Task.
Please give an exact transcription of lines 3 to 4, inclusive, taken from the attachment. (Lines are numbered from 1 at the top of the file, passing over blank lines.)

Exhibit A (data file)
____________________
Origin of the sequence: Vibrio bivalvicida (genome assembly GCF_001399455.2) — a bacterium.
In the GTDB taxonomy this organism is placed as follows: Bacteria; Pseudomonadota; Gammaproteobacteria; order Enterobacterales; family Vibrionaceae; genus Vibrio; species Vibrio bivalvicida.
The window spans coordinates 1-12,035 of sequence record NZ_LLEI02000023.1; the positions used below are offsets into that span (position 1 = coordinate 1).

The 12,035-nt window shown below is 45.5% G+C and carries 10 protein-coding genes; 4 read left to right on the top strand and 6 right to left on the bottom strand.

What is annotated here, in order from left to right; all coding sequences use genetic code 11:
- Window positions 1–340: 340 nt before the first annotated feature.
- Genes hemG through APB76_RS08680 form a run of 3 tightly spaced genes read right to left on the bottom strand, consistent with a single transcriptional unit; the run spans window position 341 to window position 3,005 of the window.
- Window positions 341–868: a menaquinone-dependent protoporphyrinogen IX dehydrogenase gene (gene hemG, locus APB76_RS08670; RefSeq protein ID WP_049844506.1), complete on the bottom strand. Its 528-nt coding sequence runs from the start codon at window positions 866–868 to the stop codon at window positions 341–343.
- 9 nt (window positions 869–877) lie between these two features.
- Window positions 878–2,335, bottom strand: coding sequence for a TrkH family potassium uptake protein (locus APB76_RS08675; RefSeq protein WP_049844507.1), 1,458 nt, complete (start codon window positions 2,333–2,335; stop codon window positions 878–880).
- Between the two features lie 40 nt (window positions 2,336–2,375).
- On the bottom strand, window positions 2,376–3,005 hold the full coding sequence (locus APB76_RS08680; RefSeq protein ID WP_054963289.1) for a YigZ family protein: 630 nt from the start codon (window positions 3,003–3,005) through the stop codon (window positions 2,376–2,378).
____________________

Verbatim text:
The window spans coordinates 1-12,035 of sequence record NZ_LLEI02000023.1; the positions used below are offsets into that span (position 1 = coordinate 1).

The 12,035-nt window shown below is 45.5% G+C and carries 10 protein-coding genes; 4 read left to right on the top strand and 6 right to left on the bottom strand.